The effect of irradiation time on the formation of SRGs can be investigated by controlling the time of scanning a line, i.e., the speed of scanning (v). This parameter is obtained by dividing the length of one line by the line scanning time, v is given in µm/s.

In Figure 3a we present an image of a writing area (60 x 60) µm2 with 15 lines, where it is possible to see a periodic structure (p = 4.0 µm) with hills about 27 nm high. By increasing the number of lines to 30, a well defined SRG with period p = 2.0 µm and amplitude a = 10 nm was obtained, see Figure 3b. In Figure 3c a SRG was inscribed in a region of (10 x 10) mm2 with p = 0.5 µm and a = 7 nm. The gratins of Figures 3a, 3b and 3c were inscribed in the same conditions: pressure of the tip and v = 0.5 µm/s. One can notice that in this case the reduction of the amplitude is related only to the decreasing of the lines spacing and it seems to be caused by the volume of material transported to the center of the line. We assume that when the lines are too close the inscription of a second line removes material from a previous neighbor inscribed hill. Figure 3d shows in details a SGR with p = 1.0 µm and a = 10 nm; it was inscribed in a region of (100 x 100) µm2 with 100 lines and v = 1.7 µm/s. The black spot in the middle of Figures 3c and 3d are holes created by the approach of the tip.

From the results presented above, it is clear that this method allows the inscription of SRGs, made from lines smaller than the wave length of used light, with small periodicities and in small, well-defined regions of the surface.

In order to check the effect of the irradiation time on the amplitude of the gratings, we inscribed SRGs with a fixed period p = 2.5 µm and two distinct scanning speeds, v1 = 2.5 µm/s and v2 = 0.4 µm/s. The resulting amplitudes are a1 = 26 nm and a2 = 40 nm, respectively. Although v2 is almost one order of magnitude smaller than v1, a2 is almost the double value of a1. It is reported in the literarure that there is a saturation in the inscription efficiency of the SRGs with the exposure time, depending on absortion of the polymer for the particular wavelegth used in the inscription process and also on the intensity of the incident beam[20]. This saturation is associated with the maximum value the amplitude can reach. Close to the saturation, the behavior of the inscription efficiency versus time is no more linear, and would explain the above results. The relation between p and v and the resulting value of a can better be seen in Table 1.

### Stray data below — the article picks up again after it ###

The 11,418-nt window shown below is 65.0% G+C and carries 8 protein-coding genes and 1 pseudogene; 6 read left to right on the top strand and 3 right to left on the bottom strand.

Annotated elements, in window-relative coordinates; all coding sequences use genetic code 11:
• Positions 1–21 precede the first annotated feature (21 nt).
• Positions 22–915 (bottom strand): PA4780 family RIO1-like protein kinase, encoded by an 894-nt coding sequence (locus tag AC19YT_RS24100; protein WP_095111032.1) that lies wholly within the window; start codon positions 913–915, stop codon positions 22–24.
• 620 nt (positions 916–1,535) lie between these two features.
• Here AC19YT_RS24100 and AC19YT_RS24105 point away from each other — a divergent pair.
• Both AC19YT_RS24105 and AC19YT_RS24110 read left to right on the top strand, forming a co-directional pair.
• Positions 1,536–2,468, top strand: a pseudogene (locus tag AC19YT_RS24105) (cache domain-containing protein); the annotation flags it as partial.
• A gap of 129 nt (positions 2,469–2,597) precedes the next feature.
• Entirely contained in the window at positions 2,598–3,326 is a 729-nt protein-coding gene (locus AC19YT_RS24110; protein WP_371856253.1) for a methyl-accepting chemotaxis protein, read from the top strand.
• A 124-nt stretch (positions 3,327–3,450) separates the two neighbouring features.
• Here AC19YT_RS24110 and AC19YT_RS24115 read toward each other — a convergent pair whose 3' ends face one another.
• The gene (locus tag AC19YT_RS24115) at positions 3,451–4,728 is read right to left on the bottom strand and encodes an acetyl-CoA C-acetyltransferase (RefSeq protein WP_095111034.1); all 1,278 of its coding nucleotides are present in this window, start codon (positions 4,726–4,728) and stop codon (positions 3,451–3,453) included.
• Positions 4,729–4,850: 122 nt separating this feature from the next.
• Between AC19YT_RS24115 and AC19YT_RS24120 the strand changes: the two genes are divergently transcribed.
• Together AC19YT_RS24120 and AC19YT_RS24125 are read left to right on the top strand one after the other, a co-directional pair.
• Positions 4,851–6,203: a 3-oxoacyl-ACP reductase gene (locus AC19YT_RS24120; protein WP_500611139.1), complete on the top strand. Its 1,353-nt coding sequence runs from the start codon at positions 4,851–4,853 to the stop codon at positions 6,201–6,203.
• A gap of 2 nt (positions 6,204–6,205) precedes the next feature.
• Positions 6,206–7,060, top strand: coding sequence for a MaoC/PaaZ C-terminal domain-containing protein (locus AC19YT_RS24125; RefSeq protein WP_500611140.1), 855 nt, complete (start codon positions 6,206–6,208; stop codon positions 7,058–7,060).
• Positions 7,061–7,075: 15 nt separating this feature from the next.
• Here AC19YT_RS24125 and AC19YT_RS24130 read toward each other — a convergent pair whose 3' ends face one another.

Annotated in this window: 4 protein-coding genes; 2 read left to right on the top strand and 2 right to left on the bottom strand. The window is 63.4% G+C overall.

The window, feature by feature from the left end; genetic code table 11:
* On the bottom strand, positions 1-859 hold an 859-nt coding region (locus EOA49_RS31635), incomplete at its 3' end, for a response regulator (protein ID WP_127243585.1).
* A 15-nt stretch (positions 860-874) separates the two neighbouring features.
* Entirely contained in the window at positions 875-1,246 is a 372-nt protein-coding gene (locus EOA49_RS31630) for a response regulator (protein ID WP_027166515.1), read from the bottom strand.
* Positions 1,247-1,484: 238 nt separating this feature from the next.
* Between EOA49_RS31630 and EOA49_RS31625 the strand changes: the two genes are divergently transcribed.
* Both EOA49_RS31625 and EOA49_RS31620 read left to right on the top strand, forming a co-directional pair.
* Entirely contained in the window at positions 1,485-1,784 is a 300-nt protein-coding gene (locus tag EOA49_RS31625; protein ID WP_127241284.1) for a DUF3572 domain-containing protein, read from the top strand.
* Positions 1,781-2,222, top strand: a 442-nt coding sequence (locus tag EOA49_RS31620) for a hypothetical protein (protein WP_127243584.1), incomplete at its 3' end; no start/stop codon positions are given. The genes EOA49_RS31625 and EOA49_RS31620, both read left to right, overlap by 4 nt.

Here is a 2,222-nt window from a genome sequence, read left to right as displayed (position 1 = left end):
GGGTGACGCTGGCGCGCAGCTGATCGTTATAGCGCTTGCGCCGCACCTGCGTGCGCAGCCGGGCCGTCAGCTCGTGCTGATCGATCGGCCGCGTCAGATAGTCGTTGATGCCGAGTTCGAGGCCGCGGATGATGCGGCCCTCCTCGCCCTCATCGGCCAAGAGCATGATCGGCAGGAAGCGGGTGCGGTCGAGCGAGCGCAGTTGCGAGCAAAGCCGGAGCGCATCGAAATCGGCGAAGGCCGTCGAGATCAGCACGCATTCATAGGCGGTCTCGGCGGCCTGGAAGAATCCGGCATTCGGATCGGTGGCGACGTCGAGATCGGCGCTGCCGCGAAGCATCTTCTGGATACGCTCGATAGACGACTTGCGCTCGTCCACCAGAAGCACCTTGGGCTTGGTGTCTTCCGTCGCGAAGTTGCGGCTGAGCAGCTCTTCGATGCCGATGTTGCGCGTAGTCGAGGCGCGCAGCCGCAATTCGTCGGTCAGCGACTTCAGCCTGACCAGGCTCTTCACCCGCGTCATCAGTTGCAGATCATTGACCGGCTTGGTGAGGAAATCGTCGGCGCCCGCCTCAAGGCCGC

LC cells were fabricated using these substrates and with a polarized microscope we could observe a homogeneous alignment along the channels direction, indicating that these treatments can be used to orient LCs. The azimuthal anchoring energy (Wf) of these substrates was estimated with the Berreman's equation using the morphological parameters of the gratings[15]. The obtained values are in the range of low anchoring energies (Wf < 10-7 J/m2), but of course these values can be increased by increasing the amplitude of the gratings.

The photoalignment process due to the incidence of linear polarized light on the film was examined with the experimental setup shown in Figure 2. The variation of the light intensity captured by the photodetector as a function of the irradiation time is presented in Figure 4, where it is possible to observe that the pDR1M has a fast photoalignment process, the saturation was achieved after approximately 10 s. When the Nd-YAG laser was turned off, a relaxation process (to approximately 70% of the maximum transmitted intensity) is observed, which is common for these materials.



The azimuthal anchoring energy (Wp) induced to the LC due to the alignment of the azo-dyes groups was estimated with the hybrid twisted cell method, using a rubbed Polyvinyl Alcohol (PVA) film in one side and a homogenous photoaligned pDR1M at the other side[21]. In a polarized light microscope we observed a texture consistent with a total twist angle, indicating that the planar alignment induced to the LC present strong anchoring properties and of the same order of magnitude as the rubbed PVA (Wp = 1.5 x 10-5 J/m2)[22].